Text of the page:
Ongoing anxieties over rising prices and spiralling inflation are impacting consumers and stock markets alike. Many commentators have even gone so far as to say that a recession is now more or less inevitable. As far as the most recent global equity market sell-off is concerned, recently published inflation figures are behind it, and it is becoming increasingly clear that the central banks need to be more aggressive with their monetary tightening.
A number of major US companies (retailers in particular) have shared their own pessimistic predictions. If these companies are experiencing difficulties, it is most likely because they are now finding it difficult to pass on rising costs to their already-squeezed customers and consumers: surging inflation is combining with the rising cost of living, hurting households on both sides of the Atlantic (inflation hit a 40-year high of 9% in the UK and is currently at 8.3% in the US).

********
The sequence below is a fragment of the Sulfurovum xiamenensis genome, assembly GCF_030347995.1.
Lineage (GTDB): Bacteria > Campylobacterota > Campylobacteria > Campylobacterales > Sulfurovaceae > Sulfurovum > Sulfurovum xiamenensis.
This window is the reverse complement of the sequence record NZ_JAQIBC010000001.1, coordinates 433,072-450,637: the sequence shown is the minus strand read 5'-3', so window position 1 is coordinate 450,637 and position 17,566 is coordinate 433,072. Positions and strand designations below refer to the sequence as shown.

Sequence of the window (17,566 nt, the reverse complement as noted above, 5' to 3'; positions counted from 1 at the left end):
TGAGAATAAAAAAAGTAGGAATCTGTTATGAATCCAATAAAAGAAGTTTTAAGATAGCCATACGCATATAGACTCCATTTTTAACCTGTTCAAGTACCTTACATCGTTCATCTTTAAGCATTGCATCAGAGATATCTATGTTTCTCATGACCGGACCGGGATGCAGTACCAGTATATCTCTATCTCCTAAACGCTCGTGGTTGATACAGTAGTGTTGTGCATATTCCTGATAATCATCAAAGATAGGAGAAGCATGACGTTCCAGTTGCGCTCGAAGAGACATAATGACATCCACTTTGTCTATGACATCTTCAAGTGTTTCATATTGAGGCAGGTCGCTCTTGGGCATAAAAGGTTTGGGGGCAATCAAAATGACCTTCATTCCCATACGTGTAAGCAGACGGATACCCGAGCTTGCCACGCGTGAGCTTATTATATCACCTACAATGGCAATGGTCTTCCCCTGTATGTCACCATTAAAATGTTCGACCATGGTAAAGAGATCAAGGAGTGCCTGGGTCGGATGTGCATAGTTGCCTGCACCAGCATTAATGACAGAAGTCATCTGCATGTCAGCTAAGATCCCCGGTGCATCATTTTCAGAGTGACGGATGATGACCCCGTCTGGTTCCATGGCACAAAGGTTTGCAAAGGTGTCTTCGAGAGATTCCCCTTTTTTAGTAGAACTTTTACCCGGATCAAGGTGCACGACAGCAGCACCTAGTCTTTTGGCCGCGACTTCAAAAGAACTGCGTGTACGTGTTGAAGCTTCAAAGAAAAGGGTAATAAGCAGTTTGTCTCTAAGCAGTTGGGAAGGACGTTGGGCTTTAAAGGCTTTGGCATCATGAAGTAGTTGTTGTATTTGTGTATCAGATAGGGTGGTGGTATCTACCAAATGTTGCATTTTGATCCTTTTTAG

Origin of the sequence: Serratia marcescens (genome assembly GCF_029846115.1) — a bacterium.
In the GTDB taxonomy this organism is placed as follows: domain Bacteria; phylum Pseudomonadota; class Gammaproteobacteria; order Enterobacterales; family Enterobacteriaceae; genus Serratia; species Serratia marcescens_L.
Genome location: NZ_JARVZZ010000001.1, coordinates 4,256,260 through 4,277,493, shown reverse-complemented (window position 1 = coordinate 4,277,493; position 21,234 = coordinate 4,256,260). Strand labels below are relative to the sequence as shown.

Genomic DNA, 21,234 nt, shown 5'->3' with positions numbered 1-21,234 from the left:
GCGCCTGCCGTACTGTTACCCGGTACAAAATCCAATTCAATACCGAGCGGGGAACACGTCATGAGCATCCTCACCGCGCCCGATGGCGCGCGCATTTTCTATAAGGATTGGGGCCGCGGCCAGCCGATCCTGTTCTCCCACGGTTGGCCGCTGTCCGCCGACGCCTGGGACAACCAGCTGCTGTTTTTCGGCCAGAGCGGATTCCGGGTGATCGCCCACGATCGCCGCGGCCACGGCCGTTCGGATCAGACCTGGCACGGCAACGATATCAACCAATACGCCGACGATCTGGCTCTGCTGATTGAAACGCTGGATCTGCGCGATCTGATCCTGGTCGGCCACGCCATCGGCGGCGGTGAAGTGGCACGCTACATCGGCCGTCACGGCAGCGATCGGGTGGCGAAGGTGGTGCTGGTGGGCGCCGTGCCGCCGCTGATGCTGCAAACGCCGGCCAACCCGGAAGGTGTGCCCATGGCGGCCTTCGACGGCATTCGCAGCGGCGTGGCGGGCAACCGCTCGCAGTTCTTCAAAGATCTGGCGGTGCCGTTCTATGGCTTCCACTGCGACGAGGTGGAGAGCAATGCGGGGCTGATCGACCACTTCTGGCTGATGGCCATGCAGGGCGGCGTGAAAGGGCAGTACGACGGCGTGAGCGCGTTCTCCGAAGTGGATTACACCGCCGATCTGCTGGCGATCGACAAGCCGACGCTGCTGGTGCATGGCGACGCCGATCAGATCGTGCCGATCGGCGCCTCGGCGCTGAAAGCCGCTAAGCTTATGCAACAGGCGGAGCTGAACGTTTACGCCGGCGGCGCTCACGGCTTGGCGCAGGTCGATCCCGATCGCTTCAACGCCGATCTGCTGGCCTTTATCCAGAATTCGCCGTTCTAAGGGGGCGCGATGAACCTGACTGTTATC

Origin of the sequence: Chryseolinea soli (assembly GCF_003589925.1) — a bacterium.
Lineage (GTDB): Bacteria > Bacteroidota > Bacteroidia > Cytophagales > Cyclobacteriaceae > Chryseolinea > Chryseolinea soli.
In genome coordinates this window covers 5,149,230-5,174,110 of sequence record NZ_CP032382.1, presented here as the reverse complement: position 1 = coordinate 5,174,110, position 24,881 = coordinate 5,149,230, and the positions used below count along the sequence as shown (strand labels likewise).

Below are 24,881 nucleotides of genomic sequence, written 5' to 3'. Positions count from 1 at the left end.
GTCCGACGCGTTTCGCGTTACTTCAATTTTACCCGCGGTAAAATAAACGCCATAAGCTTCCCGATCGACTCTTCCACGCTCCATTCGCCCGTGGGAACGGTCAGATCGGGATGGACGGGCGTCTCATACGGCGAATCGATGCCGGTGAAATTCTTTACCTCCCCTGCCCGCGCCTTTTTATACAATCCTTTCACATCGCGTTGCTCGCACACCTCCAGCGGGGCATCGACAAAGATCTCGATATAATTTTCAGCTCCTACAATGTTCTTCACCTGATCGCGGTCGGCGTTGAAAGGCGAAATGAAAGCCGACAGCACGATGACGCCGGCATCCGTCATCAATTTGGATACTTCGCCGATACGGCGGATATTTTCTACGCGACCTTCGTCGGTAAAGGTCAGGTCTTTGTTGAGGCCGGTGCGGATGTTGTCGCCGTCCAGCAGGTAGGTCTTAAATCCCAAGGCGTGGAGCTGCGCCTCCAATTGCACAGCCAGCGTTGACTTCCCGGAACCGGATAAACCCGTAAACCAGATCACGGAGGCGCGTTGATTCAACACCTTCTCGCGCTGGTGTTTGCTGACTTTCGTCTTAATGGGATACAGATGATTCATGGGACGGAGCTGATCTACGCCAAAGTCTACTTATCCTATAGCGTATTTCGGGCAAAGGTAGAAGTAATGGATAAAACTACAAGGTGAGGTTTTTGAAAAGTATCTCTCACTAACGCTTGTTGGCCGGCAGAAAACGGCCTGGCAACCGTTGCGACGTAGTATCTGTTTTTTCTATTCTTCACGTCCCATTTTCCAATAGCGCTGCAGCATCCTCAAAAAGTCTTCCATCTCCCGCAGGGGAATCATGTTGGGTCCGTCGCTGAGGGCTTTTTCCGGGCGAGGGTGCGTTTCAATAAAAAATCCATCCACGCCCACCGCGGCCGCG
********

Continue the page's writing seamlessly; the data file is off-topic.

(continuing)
Governor of the Bank of England Andrew Bailey expects the CPI measure of inflation to rise further, going well beyond 10.0% by this autumn. His publicly shared predictions about the future and rising food prices have been gloomy: war in Eastern Europe, disruptions to exports from Ukraine and continuing lockdown measures in China have combined to create a decidedly “apocalyptic” state of affairs.
The increase in UK household costs has seen consumer confidence plunge to its lowest level since records began in 1974. All of this confirms just how damaging rampant inflation can be for companies, markets and investor sentiment.